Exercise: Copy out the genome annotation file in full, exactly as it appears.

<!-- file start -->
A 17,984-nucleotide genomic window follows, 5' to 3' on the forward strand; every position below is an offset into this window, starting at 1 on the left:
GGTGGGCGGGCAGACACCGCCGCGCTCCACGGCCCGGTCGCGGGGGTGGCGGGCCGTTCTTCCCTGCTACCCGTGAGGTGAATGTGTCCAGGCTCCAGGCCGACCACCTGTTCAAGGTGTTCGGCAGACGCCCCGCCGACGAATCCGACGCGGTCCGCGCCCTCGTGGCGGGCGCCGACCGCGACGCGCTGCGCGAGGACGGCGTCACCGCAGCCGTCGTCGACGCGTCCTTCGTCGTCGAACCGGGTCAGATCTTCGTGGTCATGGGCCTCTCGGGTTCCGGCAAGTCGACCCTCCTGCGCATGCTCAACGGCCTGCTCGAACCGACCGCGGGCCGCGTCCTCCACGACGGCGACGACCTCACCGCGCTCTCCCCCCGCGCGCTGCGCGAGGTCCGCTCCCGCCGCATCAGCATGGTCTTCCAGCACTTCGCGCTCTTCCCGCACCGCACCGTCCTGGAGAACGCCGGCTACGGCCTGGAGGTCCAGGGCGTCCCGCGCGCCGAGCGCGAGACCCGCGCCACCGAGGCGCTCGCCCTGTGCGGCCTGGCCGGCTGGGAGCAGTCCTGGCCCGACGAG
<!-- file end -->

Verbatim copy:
A 17,984-nucleotide genomic window follows, 5' to 3' on the forward strand; every position below is an offset into this window, starting at 1 on the left:
GGTGGGCGGGCAGACACCGCCGCGCTCCACGGCCCGGTCGCGGGGGTGGCGGGCCGTTCTTCCCTGCTACCCGTGAGGTGAATGTGTCCAGGCTCCAGGCCGACCACCTGTTCAAGGTGTTCGGCAGACGCCCCGCCGACGAATCCGACGCGGTCCGCGCCCTCGTGGCGGGCGCCGACCGCGACGCGCTGCGCGAGGACGGCGTCACCGCAGCCGTCGTCGACGCGTCCTTCGTCGTCGAACCGGGTCAGATCTTCGTGGTCATGGGCCTCTCGGGTTCCGGCAAGTCGACCCTCCTGCGCATGCTCAACGGCCTGCTCGAACCGACCGCGGGCCGCGTCCTCCACGACGGCGACGACCTCACCGCGCTCTCCCCCCGCGCGCTGCGCGAGGTCCGCTCCCGCCGCATCAGCATGGTCTTCCAGCACTTCGCGCTCTTCCCGCACCGCACCGTCCTGGAGAACGCCGGCTACGGCCTGGAGGTCCAGGGCGTCCCGCGCGCCGAGCGCGAGACCCGCGCCACCGAGGCGCTCGCCCTGTGCGGCCTGGCCGGCTGGGAGCAGTCCTGGCCCGACGAG